When Benjamin Rasmussen started photographing Colorado’s legal marijuana industry in 2012 for places like Wired and the New York Times, he noticed they often just wanted one thing.
“A lot of times, people were really interested in a Colorado legalized version of 'Cheech and Chong.' They wanted kind of the classic stoner picture,” Rasmussen said.
But a new photo exhibition in Denver is challenging viewers to look beyond stoners to the different dimensions of marijuana. "Mixed Bag: Marijuana in the Highlands" runs through June 27 at the Colorado Photographic Arts Center.
“The exhibition contrasts California with Colorado, and I think it really brings in the scope of Colorado’s marijuana industry,” curator Rupert Jenkins said.
Denver-based Rasmussen uses artificial lighting to communicate a sterile and controlled setting in Colorado.
“I really started to try and find ways to communicate visually something that was different than just you know the dude exhaling a massive column of smoke after a bong rip," he said.
On the other hand, New York-based photographer H. Lee relied on natural lighting to get a rustic effect when capturing clandestine grow operations with small family farmers in the woods of Humboldt County, California.
The results are "very dark, organic and intimate,” says Jenkins. And that aesthetic difference underscores the gulf between Colorado and California.
“Benjamin Rasmussen’s photographs are very industrial and scientific, whereas the H. Lee photographs are still documenting an underground economy,” Jenkins explained.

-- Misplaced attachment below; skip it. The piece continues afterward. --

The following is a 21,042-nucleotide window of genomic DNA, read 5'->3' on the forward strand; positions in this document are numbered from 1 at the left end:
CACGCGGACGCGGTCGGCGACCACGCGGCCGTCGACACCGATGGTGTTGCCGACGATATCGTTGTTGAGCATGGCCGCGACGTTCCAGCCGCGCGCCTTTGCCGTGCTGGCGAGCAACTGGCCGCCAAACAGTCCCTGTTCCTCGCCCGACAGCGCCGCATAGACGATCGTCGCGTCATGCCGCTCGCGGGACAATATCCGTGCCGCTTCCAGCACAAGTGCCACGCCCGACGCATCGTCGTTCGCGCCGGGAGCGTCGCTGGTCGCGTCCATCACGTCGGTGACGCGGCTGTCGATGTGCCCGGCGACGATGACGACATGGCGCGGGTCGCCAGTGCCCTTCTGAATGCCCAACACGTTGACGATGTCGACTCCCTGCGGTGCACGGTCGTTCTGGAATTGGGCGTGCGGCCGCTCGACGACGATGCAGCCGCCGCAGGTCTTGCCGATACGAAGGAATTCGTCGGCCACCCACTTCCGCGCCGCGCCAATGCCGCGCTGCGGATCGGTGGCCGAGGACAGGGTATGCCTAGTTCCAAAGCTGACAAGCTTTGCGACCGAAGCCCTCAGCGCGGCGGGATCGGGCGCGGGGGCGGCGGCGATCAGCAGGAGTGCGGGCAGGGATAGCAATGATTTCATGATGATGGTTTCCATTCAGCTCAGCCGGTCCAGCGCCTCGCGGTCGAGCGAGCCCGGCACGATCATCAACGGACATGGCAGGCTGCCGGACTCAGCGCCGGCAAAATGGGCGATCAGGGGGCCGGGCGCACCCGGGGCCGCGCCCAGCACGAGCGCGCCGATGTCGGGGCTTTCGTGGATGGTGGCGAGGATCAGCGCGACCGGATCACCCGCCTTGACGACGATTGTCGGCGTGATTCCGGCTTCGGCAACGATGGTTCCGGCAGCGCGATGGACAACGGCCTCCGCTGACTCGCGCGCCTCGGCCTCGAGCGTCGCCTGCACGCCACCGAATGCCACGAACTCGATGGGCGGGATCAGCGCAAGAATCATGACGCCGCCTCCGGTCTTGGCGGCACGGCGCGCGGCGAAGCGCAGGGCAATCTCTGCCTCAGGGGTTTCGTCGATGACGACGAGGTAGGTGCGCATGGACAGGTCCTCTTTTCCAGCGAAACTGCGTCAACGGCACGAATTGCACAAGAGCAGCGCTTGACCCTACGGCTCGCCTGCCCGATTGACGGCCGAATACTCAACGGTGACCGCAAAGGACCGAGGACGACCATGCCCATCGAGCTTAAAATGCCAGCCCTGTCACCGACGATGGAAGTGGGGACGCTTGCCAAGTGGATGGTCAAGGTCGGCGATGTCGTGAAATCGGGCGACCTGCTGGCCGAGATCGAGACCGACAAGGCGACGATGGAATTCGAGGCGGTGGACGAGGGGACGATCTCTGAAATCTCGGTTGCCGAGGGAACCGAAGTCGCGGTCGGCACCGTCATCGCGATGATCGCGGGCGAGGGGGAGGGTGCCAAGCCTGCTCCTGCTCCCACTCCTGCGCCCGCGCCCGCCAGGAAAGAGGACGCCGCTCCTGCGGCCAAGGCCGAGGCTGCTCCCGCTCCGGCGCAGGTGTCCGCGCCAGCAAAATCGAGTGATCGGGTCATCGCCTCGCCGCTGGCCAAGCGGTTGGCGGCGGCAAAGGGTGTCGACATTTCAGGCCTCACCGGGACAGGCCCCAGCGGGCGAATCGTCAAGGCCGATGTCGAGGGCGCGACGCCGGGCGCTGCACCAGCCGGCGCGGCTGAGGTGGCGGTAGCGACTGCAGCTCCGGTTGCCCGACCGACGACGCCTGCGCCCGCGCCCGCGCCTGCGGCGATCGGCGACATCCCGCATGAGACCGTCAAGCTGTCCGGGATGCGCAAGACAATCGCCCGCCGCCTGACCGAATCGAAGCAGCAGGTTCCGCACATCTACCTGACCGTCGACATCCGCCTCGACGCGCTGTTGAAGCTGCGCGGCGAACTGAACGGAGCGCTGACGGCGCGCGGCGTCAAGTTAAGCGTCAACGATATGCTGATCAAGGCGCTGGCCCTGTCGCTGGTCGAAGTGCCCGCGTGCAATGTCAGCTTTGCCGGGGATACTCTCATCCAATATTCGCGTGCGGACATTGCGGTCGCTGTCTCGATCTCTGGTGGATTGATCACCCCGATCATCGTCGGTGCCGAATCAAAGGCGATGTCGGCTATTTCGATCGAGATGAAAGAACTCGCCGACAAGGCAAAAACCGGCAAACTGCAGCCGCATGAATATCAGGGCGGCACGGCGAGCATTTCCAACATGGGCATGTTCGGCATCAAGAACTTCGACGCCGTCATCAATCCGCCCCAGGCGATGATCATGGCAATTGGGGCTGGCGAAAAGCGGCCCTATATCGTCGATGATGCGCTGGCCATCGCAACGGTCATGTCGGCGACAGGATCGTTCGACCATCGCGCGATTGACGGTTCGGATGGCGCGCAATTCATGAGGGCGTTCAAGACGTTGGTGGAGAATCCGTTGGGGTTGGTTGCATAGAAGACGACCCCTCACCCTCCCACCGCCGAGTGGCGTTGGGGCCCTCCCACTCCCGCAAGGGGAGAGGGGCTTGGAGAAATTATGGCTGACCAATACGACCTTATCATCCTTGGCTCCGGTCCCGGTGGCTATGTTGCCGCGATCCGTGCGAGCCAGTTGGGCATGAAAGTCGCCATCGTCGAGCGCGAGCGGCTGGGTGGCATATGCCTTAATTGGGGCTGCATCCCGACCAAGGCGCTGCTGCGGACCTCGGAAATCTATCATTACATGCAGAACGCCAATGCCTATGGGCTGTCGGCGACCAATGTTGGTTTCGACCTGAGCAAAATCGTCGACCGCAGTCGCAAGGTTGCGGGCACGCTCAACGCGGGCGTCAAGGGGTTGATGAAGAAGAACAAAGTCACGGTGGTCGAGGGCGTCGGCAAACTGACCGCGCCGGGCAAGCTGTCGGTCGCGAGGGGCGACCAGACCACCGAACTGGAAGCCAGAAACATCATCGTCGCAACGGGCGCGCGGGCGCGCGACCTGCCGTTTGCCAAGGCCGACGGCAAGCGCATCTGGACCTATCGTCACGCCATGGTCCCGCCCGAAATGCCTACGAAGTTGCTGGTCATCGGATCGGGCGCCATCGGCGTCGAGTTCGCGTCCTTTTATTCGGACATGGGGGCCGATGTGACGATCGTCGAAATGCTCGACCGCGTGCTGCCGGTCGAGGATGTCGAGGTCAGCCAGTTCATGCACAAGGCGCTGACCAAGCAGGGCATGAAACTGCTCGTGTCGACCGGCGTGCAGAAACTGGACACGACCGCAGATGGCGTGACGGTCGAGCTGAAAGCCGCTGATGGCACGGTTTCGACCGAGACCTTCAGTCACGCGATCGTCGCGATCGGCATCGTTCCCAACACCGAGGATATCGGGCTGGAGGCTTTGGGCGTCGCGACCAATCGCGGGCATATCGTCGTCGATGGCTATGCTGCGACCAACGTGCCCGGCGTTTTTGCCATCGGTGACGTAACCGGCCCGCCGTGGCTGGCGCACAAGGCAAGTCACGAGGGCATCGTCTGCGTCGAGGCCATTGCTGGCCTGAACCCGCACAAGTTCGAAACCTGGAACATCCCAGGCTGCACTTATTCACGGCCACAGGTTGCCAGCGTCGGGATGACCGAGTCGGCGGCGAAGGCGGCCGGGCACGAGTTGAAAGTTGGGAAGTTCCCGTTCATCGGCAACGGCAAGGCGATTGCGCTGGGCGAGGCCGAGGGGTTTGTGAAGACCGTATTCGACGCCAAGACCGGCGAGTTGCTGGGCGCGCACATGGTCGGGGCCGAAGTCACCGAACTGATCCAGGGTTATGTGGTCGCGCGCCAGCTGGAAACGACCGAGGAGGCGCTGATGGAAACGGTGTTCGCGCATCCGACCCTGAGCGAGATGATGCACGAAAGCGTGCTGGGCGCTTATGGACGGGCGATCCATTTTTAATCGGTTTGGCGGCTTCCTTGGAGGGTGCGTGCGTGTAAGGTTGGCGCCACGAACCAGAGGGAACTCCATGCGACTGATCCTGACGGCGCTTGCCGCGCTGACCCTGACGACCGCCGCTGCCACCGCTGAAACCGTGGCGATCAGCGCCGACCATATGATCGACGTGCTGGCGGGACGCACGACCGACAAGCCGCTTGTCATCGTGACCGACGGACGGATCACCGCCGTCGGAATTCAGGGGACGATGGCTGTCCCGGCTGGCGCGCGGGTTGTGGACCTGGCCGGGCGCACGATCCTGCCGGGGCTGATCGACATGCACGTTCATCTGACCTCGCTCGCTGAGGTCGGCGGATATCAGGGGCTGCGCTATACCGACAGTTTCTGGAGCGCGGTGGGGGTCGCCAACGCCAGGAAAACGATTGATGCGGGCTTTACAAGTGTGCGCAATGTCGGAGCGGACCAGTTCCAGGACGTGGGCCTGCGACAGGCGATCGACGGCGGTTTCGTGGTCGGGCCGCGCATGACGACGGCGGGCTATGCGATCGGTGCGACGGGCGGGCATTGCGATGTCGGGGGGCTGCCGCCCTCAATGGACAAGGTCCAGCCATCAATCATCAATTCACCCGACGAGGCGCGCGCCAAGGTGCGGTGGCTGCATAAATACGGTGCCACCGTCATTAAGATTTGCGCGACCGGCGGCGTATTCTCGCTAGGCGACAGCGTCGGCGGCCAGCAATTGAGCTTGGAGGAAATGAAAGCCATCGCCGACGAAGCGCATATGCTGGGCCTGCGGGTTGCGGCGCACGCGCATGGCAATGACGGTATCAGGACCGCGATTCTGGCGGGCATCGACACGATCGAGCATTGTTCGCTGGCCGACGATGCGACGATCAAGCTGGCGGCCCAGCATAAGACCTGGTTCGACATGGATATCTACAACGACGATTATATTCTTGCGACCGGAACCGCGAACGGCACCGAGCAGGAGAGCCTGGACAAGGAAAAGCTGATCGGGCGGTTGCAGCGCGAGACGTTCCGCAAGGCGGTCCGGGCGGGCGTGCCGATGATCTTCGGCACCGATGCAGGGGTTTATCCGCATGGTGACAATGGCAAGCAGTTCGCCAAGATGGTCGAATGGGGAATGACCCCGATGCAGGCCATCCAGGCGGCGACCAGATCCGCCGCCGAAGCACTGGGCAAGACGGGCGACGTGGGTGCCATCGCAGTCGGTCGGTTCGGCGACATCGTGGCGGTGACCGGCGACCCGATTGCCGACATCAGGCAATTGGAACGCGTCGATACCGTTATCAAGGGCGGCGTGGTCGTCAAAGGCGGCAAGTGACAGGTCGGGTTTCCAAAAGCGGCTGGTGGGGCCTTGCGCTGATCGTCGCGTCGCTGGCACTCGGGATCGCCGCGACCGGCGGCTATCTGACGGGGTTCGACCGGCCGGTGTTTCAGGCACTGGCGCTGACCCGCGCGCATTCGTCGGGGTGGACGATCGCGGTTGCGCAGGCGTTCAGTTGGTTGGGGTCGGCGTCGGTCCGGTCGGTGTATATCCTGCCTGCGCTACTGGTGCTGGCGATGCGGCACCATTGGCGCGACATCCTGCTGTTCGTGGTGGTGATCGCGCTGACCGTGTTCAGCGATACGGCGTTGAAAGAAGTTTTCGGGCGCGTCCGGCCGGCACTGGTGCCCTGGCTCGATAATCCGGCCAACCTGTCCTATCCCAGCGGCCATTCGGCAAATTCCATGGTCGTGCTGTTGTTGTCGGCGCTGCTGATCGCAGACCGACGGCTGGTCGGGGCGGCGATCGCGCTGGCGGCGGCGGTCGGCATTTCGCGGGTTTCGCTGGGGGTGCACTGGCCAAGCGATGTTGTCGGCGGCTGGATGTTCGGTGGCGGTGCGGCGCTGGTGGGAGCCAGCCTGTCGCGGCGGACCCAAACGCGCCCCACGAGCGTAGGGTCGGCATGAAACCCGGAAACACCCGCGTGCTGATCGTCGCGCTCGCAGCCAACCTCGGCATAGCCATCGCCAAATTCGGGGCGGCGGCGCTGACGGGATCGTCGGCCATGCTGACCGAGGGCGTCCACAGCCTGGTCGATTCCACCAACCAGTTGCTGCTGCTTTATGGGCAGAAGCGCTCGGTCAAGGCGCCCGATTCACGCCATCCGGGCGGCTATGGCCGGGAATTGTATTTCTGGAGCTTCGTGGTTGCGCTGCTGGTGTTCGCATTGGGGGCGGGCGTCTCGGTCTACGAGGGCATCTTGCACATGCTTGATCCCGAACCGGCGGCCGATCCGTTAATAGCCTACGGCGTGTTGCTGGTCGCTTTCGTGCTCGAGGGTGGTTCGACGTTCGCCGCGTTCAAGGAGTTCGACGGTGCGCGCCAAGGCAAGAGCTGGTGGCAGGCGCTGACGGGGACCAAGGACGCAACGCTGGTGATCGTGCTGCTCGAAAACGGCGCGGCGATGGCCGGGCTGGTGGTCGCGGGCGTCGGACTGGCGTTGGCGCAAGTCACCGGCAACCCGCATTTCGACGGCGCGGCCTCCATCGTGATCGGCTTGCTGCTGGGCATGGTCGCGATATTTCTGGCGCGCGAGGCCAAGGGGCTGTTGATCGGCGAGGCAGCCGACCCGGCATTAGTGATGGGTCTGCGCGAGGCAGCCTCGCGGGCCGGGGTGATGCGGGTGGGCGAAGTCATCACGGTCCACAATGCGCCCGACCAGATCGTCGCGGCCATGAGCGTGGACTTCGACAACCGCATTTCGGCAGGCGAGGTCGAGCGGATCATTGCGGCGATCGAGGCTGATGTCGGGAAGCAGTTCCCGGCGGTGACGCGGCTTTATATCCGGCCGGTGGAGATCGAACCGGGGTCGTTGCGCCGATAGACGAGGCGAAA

“Mixed Bag” also features work by Denver’s Theo Stroomer, who created a series of digital GIFs -- very short, looping video productions. His work explores cannabis culture at festivals and other gatherings.
“They really do put you into the ‘stoner frame of mind,’” Jenkins said. “They can be looked at as either celebratory or cautionary, and I know Theo sees them as both.”
A mixed bag for the arts industry
“For instance, the arts industry is feeling it very acutely, in that art spaces are being taken up by grow houses,” Jenkins said.
The director points to artists and organizations fearing being forced to move as affordable spaces dwindle in popular neighborhoods like Highland and RiNo. That includes CPAC, which has to relocate later this year.
“Not directly because of the pot industry but because property taxes are going up so much, and that’s affecting a lot of people,” Jenkins says.
“So this is one of those indirect consequences that perhaps weren’t foreseen.”
Continue below to see other images from the "Mixed Bag" exhibition at CPAC and to hear more from Rasmussen on how he thinks they illustrate the story of pot.